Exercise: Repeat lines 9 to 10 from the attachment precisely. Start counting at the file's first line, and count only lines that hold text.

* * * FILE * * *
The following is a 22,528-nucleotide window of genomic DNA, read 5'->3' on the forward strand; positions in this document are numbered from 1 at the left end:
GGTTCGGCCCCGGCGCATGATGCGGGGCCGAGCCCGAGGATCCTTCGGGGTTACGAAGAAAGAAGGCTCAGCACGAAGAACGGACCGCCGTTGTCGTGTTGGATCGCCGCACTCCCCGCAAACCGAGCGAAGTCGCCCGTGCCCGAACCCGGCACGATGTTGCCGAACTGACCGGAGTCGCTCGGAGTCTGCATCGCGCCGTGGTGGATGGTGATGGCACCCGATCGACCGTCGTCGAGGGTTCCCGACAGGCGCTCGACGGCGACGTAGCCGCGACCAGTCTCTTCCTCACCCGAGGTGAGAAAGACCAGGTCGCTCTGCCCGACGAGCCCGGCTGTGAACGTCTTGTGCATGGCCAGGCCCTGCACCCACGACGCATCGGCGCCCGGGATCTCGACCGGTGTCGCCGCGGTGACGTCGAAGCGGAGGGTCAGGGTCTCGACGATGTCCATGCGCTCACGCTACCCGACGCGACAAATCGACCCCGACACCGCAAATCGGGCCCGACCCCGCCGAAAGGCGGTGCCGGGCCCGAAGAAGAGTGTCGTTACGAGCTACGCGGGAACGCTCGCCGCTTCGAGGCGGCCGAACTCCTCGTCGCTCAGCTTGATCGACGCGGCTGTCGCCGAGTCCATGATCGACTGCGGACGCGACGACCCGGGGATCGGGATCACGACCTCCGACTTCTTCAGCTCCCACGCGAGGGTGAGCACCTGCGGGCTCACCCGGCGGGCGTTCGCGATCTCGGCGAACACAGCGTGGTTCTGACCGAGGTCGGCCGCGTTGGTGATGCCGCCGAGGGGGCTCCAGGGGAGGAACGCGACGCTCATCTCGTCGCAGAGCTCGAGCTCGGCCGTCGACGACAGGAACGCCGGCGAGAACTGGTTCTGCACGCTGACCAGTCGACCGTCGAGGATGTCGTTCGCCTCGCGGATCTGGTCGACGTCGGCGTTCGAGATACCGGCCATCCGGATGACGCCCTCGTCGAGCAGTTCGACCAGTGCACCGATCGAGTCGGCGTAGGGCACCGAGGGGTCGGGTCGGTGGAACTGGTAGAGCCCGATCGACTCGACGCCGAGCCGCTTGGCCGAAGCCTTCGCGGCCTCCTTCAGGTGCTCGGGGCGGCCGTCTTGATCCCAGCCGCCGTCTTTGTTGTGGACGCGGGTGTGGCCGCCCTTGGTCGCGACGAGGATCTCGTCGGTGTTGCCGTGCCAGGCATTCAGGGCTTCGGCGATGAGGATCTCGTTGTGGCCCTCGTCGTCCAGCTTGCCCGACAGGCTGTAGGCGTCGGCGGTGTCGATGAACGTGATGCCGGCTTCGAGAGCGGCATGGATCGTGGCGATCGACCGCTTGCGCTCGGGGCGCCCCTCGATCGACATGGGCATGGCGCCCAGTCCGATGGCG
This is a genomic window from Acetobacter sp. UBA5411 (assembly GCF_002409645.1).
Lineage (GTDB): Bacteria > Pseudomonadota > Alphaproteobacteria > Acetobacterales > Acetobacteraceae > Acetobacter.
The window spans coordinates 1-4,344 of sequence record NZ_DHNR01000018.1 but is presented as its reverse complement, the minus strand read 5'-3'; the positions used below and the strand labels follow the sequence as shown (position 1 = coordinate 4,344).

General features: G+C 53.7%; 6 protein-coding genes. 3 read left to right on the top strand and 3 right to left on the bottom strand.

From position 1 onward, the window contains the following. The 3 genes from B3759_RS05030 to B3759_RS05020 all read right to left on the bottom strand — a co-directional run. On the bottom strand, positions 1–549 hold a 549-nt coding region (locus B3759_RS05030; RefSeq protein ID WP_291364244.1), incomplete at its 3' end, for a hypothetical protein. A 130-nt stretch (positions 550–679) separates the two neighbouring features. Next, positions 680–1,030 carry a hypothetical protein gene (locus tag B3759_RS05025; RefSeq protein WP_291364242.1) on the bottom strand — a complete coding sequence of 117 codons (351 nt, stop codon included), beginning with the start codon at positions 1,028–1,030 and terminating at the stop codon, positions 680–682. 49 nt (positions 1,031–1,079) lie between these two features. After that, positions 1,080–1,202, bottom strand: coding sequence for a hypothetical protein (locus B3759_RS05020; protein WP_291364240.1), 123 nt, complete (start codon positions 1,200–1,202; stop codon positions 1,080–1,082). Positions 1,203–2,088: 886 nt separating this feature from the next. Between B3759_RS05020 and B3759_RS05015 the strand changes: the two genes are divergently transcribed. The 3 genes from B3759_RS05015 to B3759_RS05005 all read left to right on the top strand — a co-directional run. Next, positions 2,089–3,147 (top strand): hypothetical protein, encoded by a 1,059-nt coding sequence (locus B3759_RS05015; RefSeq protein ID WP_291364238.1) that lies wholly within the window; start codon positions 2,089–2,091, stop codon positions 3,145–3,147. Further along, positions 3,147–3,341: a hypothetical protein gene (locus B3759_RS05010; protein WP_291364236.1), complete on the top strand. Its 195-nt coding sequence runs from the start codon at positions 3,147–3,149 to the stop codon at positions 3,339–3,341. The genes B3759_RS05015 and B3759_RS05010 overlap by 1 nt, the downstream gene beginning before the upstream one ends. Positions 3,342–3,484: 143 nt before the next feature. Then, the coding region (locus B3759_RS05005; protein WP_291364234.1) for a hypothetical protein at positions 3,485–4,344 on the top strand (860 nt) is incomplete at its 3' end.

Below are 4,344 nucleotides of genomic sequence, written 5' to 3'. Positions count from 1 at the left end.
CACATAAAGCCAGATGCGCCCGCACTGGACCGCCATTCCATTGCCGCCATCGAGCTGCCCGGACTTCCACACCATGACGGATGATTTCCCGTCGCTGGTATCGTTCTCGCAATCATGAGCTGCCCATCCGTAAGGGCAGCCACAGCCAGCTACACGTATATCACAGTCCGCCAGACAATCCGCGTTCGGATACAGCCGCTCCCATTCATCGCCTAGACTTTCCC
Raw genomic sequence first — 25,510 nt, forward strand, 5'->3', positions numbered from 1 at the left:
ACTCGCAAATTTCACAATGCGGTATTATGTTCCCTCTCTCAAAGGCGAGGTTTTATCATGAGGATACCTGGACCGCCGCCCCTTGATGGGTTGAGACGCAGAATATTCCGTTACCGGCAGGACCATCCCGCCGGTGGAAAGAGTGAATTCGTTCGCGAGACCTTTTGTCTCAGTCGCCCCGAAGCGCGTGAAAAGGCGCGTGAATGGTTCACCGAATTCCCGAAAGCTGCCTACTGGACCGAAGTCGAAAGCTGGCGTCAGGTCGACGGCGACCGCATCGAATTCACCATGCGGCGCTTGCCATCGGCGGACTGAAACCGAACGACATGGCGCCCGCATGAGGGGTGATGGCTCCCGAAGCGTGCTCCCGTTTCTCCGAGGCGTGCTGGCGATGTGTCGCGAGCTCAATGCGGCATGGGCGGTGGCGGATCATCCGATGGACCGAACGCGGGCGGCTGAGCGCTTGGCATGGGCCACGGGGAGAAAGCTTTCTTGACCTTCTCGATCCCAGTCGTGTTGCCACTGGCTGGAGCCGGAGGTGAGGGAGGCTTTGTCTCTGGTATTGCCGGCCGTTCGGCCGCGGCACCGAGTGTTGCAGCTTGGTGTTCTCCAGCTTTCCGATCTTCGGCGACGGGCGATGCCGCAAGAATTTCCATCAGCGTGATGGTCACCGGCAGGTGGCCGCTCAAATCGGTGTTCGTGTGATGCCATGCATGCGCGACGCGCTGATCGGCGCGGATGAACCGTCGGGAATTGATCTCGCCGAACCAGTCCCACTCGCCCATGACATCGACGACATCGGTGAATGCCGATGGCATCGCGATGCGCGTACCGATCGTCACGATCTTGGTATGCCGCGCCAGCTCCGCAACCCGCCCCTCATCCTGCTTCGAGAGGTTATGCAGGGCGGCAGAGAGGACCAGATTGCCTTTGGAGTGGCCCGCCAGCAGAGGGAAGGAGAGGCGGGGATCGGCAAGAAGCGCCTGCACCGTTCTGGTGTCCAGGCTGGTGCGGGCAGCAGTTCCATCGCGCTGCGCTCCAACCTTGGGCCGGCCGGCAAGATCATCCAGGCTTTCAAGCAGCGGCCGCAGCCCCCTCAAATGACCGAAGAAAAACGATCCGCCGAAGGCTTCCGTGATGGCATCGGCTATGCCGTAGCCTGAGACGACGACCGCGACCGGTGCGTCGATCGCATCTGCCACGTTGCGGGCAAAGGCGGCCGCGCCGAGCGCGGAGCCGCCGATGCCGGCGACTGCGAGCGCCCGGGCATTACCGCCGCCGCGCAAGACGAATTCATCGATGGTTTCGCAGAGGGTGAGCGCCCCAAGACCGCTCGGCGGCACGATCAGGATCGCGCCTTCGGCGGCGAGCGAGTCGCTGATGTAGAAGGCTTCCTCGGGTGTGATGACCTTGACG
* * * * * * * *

CACATAAAGCCAGATGCGCCCGCACTGGACCGCCATTCCATTGCCGCCATCGAGCTGCCCGGACTTCCACACCATGACGGATGATTTCCCGTCGCTGGTATCGTTCTCGCAATCATGAGCTGCCCATCCGTAAGGGCAGCCACAGCCAGCTACACGTATATCACAGTCCGCCAGACAATCCGCGTTCGGATACAGCCGCTCCCATTCATCGCCTAGACTTTCCC
Raw genomic sequence first — 25,510 nt, forward strand, 5'->3', positions numbered from 1 at the left: